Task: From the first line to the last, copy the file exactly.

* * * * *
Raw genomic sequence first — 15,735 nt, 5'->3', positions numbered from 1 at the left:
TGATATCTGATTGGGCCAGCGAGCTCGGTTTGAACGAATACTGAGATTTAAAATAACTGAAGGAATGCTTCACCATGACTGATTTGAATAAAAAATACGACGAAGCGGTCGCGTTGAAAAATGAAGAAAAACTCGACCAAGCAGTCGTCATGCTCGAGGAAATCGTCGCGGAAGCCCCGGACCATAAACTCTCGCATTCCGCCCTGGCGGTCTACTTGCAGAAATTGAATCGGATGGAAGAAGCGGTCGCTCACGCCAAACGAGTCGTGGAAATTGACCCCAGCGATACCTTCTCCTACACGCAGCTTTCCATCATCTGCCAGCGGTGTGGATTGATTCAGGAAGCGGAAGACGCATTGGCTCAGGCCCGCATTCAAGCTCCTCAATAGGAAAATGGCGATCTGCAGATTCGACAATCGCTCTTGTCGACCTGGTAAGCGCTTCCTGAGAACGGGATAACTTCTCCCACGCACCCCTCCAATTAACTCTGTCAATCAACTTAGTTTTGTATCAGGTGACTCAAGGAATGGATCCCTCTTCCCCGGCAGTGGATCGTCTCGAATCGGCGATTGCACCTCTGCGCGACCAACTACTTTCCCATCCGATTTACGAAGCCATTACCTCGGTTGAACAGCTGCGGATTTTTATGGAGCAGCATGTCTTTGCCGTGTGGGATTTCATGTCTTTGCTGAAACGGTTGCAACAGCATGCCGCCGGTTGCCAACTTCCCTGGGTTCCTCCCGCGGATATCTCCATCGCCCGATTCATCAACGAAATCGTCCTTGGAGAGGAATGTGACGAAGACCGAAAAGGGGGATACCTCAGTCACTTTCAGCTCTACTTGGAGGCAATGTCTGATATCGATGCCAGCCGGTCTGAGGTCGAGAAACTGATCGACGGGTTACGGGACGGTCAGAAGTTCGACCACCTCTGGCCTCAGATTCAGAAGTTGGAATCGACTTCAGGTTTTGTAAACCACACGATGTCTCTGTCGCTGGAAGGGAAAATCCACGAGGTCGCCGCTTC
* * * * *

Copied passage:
Raw genomic sequence first — 15,735 nt, 5'->3', positions numbered from 1 at the left:
TGATATCTGATTGGGCCAGCGAGCTCGGTTTGAACGAATACTGAGATTTAAAATAACTGAAGGAATGCTTCACCATGACTGATTTGAATAAAAAATACGACGAAGCGGTCGCGTTGAAAAATGAAGAAAAACTCGACCAAGCAGTCGTCATGCTCGAGGAAATCGTCGCGGAAGCCCCGGACCATAAACTCTCGCATTCCGCCCTGGCGGTCTACTTGCAGAAATTGAATCGGATGGAAGAAGCGGTCGCTCACGCCAAACGAGTCGTGGAAATTGACCCCAGCGATACCTTCTCCTACACGCAGCTTTCCATCATCTGCCAGCGGTGTGGATTGATTCAGGAAGCGGAAGACGCATTGGCTCAGGCCCGCATTCAAGCTCCTCAATAGGAAAATGGCGATCTGCAGATTCGACAATCGCTCTTGTCGACCTGGTAAGCGCTTCCTGAGAACGGGATAACTTCTCCCACGCACCCCTCCAATTAACTCTGTCAATCAACTTAGTTTTGTATCAGGTGACTCAAGGAATGGATCCCTCTTCCCCGGCAGTGGATCGTCTCGAATCGGCGATTGCACCTCTGCGCGACCAACTACTTTCCCATCCGATTTACGAAGCCATTACCTCGGTTGAACAGCTGCGGATTTTTATGGAGCAGCATGTCTTTGCCGTGTGGGATTTCATGTCTTTGCTGAAACGGTTGCAACAGCATGCCGCCGGTTGCCAACTTCCCTGGGTTCCTCCCGCGGATATCTCCATCGCCCGATTCATCAACGAAATCGTCCTTGGAGAGGAATGTGACGAAGACCGAAAAGGGGGATACCTCAGTCACTTTCAGCTCTACTTGGAGGCAATGTCTGATATCGATGCCAGCCGGTCTGAGGTCGAGAAACTGATCGACGGGTTACGGGACGGTCAGAAGTTCGACCACCTCTGGCCTCAGATTCAGAAGTTGGAATCGACTTCAGGTTTTGTAAACCACACGATGTCTCTGTCGCTGGAAGGGAAAATCCACGAGGTCGCCGCTTC